Image: Heidi Butzine
There are myriad varieties of grapes and blends used to make wines in the world. So what exactly is a varietal? Varietal is the term used to indicate that the wine is made from at least 75% of one type of grape (Merlot, Zinfandel, and Chardonnay). Some wines are blends of different grape varieties and should be specified on the label, preferably with the percentages of each grape type blended in the wine.
So why does all of this matter? Well, until you open a bottle of wine, you want to know what you’re going to be drinking. This lets you know what the wine is made of and it helps you begin the process of identifying the personality of the wine.
Also, keep in mind that wines are categorized two different ways – by the variety of grape(s) used to make the wine and what region the wine was grown in. The regions are referred to as appellations. Most European wines are referred to by their appellations. Why? Given the history of winemaking in Europe, wine appellations have long-established reputations for the grape varieties that grow best in those regions.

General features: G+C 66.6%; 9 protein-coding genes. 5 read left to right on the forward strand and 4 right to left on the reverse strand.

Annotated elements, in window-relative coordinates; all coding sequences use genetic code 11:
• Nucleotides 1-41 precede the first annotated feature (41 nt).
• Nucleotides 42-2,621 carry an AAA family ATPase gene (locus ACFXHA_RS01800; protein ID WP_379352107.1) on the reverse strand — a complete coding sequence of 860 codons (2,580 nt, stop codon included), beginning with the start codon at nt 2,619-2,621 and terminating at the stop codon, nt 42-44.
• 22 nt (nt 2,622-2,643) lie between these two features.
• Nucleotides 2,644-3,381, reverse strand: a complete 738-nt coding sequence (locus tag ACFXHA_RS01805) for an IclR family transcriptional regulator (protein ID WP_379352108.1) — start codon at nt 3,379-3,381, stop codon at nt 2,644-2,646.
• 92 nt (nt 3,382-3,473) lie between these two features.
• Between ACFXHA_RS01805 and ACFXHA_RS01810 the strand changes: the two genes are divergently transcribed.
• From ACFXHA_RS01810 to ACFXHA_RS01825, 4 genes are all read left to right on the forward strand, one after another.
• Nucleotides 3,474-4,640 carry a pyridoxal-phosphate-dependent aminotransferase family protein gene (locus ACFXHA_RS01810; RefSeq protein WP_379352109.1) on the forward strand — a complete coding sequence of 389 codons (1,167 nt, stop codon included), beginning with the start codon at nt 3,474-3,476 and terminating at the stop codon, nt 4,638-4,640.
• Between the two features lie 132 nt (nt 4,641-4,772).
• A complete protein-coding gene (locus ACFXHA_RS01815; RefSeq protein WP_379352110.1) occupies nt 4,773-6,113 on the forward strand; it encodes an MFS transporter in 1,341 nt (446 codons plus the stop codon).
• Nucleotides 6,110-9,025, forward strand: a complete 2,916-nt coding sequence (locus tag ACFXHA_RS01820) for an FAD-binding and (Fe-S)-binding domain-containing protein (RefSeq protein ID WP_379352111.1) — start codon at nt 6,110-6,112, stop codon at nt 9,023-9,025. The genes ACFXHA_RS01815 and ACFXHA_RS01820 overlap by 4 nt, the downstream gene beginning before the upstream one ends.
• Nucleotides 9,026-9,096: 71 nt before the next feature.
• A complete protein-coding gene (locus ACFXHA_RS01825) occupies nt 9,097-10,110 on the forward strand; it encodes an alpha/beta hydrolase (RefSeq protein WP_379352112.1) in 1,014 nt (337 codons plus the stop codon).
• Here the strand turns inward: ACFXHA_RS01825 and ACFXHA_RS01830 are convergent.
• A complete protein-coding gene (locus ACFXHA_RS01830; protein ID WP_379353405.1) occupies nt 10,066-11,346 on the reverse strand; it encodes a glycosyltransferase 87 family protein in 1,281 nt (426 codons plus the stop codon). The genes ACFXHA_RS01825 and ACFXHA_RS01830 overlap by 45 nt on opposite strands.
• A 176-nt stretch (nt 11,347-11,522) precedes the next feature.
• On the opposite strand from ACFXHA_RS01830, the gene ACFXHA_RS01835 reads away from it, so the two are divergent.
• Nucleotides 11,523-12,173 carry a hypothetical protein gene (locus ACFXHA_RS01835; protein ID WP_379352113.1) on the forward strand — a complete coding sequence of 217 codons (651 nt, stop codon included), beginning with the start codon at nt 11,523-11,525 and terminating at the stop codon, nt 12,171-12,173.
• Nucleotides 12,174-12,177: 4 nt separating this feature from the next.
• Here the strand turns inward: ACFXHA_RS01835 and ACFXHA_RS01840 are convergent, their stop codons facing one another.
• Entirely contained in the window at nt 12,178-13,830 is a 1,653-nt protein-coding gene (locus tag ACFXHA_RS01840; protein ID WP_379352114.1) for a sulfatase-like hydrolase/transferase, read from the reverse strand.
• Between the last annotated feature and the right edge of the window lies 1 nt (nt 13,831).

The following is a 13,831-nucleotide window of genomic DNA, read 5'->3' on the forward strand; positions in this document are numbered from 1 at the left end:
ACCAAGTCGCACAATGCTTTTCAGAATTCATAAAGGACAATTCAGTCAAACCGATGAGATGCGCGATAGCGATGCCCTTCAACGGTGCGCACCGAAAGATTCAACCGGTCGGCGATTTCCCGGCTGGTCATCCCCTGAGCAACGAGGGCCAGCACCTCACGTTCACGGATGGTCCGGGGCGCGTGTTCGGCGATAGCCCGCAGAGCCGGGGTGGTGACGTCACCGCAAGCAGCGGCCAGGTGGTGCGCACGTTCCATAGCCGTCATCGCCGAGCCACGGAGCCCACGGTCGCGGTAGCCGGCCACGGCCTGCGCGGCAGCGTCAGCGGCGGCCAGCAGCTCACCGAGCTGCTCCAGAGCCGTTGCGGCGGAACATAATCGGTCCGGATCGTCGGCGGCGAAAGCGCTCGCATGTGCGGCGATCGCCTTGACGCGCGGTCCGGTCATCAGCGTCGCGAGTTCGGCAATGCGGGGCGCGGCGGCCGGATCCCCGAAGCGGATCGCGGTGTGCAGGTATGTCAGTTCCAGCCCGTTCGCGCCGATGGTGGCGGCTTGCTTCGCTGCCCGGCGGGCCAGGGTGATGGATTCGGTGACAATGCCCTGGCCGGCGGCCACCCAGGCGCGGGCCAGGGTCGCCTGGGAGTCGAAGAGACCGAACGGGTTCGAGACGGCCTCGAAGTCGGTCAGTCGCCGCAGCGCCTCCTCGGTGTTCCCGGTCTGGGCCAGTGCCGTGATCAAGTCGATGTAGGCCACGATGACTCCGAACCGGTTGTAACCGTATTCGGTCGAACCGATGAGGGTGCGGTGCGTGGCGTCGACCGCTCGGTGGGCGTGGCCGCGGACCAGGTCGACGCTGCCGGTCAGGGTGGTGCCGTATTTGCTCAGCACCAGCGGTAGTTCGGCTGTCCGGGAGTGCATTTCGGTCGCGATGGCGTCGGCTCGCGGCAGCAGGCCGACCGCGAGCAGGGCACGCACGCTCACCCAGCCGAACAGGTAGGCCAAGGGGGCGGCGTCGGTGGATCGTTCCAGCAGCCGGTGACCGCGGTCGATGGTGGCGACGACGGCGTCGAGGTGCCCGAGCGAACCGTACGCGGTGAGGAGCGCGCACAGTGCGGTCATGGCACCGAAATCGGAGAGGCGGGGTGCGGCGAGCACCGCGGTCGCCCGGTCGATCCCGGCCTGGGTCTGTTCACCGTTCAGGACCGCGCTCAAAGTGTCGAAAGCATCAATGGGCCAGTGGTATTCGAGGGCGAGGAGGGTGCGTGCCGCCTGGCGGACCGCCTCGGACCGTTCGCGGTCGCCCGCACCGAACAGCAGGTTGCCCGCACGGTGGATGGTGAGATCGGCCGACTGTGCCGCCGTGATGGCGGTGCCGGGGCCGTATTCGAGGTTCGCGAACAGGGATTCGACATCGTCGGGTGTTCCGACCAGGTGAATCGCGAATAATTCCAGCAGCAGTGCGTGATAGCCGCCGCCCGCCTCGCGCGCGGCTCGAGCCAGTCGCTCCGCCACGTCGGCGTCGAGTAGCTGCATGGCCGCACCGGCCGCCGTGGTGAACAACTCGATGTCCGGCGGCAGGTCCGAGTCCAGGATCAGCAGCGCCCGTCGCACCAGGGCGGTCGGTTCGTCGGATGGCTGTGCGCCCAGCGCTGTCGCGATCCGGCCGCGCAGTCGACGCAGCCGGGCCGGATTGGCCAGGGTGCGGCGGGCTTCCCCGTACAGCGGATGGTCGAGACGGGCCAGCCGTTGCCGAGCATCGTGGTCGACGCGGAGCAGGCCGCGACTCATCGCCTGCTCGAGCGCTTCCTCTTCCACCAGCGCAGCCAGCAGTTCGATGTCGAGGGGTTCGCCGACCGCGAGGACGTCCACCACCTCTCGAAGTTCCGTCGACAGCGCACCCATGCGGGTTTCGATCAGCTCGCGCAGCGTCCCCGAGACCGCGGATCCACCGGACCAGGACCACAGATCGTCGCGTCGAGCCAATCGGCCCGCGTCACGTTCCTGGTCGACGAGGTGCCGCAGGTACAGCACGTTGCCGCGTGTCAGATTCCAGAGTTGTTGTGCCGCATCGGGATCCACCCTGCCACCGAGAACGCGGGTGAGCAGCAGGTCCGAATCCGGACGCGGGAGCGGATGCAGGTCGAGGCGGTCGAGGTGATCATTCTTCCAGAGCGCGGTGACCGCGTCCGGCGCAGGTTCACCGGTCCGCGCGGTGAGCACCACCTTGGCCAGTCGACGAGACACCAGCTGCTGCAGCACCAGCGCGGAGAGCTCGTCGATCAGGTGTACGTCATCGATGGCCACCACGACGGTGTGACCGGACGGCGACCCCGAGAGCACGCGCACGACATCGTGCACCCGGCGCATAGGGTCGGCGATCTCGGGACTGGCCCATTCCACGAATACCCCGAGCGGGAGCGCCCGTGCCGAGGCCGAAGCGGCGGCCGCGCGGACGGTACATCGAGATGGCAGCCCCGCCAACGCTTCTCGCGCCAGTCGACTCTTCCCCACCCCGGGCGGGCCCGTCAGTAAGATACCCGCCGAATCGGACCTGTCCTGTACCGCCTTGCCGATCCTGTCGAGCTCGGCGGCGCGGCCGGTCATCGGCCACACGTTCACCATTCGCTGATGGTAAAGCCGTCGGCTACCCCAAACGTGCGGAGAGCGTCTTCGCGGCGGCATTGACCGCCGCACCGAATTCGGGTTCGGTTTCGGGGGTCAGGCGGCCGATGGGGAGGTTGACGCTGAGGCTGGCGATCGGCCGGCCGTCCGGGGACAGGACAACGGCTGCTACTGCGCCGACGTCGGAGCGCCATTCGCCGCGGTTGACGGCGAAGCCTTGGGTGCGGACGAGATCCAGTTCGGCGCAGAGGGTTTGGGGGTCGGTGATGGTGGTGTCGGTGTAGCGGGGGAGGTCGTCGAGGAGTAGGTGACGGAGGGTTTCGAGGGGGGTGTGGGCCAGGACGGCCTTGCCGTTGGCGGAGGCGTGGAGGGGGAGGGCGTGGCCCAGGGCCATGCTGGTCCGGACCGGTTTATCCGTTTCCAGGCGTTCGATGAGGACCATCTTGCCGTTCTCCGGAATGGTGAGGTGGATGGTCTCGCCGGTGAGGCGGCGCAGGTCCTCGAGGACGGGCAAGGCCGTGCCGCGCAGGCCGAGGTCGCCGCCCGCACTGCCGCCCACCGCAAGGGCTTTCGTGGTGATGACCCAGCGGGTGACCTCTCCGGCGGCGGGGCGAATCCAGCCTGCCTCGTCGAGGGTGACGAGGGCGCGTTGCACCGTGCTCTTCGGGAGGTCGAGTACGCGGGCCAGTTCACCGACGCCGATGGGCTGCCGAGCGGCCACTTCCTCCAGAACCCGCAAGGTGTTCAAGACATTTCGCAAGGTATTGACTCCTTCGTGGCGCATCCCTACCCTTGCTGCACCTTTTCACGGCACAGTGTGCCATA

Wine aficionados can often tell what grape or grapes are used just by knowing the appellation. For example, in Italy, Nebbiolo is grown in Barolo and Barbaresco, and Chianti is made from the Sangiovese grape variety. In France, Burgundy is known for Chardonnay and Pinot Noir. And in Bordeaux, Cabernet Sauvignon, Merlot, Cabernet Franc, Malbec, and Petite Verdot are amongst the well known.
Outside of Europe, wines are more likely to be referred to by the type of grape they are made from. This is mostly true for varietals and is also true for some wines that use more than one type of grape such as Cabernet-Merlot. As more of the New World wines continue to build their legacies, more appellations are gaining notoriety for growing particular grapes. Australia’s Hunter Valley is known for its Shiraz, Willamette Valley in Oregon is known for Pinot Noir and many of California’s Napa Valley appellations are recognized for Cabernet-based red wines.
While the art of wine making is impacted by the appellation, terroir and wine production techniques, a varietal wine also says that the personality of the wine is reflective of the true characteristics of the grape. So when you’re in the wine shop and you see a Cabernet Sauvignon, you will know to expect those flavors and aromas of black cherry, plum, and currants. As for that Sauvignon Blanc you’ve picked, you know that this grape will feature those herbal, grassy tones that play nicely with the salmon you’re making. Next time you’re buying a bottle of wine, see how you can apply this knowledge to help you make your selection!